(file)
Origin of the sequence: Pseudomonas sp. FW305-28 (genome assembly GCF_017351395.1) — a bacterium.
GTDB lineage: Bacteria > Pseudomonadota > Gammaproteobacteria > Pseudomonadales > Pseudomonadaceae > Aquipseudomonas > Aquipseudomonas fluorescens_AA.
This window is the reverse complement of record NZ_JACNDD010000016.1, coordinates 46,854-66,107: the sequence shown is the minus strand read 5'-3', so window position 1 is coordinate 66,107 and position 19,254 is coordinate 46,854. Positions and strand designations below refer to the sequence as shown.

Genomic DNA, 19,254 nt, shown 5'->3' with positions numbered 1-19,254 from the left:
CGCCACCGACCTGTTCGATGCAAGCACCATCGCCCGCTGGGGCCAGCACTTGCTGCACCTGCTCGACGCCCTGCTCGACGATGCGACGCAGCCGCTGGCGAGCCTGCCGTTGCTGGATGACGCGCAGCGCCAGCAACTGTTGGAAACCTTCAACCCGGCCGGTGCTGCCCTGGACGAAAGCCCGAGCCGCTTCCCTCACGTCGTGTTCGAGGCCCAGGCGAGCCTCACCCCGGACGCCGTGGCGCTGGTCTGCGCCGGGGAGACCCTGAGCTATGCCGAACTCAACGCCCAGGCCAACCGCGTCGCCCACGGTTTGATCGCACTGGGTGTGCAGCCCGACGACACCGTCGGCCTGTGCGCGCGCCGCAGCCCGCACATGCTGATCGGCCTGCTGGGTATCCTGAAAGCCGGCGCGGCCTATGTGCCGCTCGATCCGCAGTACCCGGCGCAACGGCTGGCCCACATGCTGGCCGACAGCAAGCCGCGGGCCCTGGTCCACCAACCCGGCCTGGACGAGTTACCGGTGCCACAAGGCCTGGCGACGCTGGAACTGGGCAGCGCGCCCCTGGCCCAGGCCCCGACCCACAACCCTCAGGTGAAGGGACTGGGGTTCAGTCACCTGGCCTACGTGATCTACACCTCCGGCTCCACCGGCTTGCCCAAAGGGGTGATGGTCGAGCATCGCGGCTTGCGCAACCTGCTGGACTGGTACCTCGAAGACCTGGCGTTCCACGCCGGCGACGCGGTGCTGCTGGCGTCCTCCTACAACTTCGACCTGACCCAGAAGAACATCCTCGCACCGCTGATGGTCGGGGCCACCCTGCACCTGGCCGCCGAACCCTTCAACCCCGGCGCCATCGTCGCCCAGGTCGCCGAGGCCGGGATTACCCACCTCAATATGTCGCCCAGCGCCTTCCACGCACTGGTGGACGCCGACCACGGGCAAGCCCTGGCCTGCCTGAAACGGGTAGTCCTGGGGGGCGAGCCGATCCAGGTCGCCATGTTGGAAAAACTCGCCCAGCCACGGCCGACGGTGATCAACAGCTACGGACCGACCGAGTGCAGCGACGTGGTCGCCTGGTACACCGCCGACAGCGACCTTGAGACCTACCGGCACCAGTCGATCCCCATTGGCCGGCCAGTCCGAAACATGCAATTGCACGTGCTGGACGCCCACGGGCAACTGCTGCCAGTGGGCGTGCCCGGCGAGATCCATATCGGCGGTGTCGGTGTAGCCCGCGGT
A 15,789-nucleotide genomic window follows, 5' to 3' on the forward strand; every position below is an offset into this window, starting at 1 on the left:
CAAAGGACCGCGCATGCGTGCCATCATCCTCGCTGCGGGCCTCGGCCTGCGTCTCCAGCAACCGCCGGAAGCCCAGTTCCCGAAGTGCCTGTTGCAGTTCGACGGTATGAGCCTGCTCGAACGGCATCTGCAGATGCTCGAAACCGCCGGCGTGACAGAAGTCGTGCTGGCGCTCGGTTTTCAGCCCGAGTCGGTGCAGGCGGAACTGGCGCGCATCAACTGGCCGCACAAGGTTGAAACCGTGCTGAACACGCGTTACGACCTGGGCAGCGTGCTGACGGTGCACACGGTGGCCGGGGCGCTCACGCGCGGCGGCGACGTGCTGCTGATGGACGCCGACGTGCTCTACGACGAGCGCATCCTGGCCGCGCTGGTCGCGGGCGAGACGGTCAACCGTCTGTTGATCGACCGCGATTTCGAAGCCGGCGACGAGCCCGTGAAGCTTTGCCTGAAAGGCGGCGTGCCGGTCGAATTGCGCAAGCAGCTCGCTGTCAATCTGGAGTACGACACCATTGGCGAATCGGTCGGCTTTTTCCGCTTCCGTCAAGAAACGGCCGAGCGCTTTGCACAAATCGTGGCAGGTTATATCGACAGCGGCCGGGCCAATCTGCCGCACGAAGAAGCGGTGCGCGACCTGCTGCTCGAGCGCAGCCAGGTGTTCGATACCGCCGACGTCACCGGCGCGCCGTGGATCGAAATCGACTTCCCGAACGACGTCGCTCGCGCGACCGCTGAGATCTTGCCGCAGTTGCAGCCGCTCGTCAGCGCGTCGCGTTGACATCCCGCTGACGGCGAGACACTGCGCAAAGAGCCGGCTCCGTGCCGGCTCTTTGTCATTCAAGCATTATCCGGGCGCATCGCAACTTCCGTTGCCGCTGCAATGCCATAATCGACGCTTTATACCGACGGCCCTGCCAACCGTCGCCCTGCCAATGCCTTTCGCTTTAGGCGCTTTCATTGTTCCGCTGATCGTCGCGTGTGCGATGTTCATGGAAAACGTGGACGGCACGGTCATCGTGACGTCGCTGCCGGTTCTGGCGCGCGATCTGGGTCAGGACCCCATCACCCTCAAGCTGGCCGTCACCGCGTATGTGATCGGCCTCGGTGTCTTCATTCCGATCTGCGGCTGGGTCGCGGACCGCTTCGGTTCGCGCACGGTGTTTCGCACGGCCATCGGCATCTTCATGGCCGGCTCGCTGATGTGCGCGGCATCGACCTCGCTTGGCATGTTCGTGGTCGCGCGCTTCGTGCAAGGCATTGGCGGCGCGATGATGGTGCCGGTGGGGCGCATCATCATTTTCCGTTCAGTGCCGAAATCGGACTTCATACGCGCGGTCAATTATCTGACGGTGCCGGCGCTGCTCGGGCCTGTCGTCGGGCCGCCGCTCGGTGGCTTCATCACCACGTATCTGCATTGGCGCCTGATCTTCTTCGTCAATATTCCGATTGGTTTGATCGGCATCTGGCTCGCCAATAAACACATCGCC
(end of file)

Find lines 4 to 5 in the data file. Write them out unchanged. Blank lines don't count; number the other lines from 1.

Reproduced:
Genomic DNA, 19,254 nt, shown 5'->3' with positions numbered 1-19,254 from the left:
CGCCACCGACCTGTTCGATGCAAGCACCATCGCCCGCTGGGGCCAGCACTTGCTGCACCTGCTCGACGCCCTGCTCGACGATGCGACGCAGCCGCTGGCGAGCCTGCCGTTGCTGGATGACGCGCAGCGCCAGCAACTGTTGGAAACCTTCAACCCGGCCGGTGCTGCCCTGGACGAAAGCCCGAGCCGCTTCCCTCACGTCGTGTTCGAGGCCCAGGCGAGCCTCACCCCGGACGCCGTGGCGCTGGTCTGCGCCGGGGAGACCCTGAGCTATGCCGAACTCAACGCCCAGGCCAACCGCGTCGCCCACGGTTTGATCGCACTGGGTGTGCAGCCCGACGACACCGTCGGCCTGTGCGCGCGCCGCAGCCCGCACATGCTGATCGGCCTGCTGGGTATCCTGAAAGCCGGCGCGGCCTATGTGCCGCTCGATCCGCAGTACCCGGCGCAACGGCTGGCCCACATGCTGGCCGACAGCAAGCCGCGGGCCCTGGTCCACCAACCCGGCCTGGACGAGTTACCGGTGCCACAAGGCCTGGCGACGCTGGAACTGGGCAGCGCGCCCCTGGCCCAGGCCCCGACCCACAACCCTCAGGTGAAGGGACTGGGGTTCAGTCACCTGGCCTACGTGATCTACACCTCCGGCTCCACCGGCTTGCCCAAAGGGGTGATGGTCGAGCATCGCGGCTTGCGCAACCTGCTGGACTGGTACCTCGAAGACCTGGCGTTCCACGCCGGCGACGCGGTGCTGCTGGCGTCCTCCTACAACTTCGACCTGACCCAGAAGAACATCCTCGCACCGCTGATGGTCGGGGCCACCCTGCACCTGGCCGCCGAACCCTTCAACCCCGGCGCCATCGTCGCCCAGGTCGCCGAGGCCGGGATTACCCACCTCAATATGTCGCCCAGCGCCTTCCACGCACTGGTGGACGCCGACCACGGGCAAGCCCTGGCCTGCCTGAAACGGGTAGTCCTGGGGGGCGAGCCGATCCAGGTCGCCATGTTGGAAAAACTCGCCCAGCCACGGCCGACGGTGATCAACAGCTACGGACCGACCGAGTGCAGCGACGTGGTCGCCTGGTACACCGCCGACAGCGACCTTGAGACCTACCGGCACCAGTCGATCCCCATTGGCCGGCCAGTCCGAAACATGCAATTGCACGTGCTGGACGCCCACGGGCAACTGCTGCCAGTGGGCGTGCCCGGCGAGATCCATATCGGCGGTGTCGGTGTAGCCCGCGGT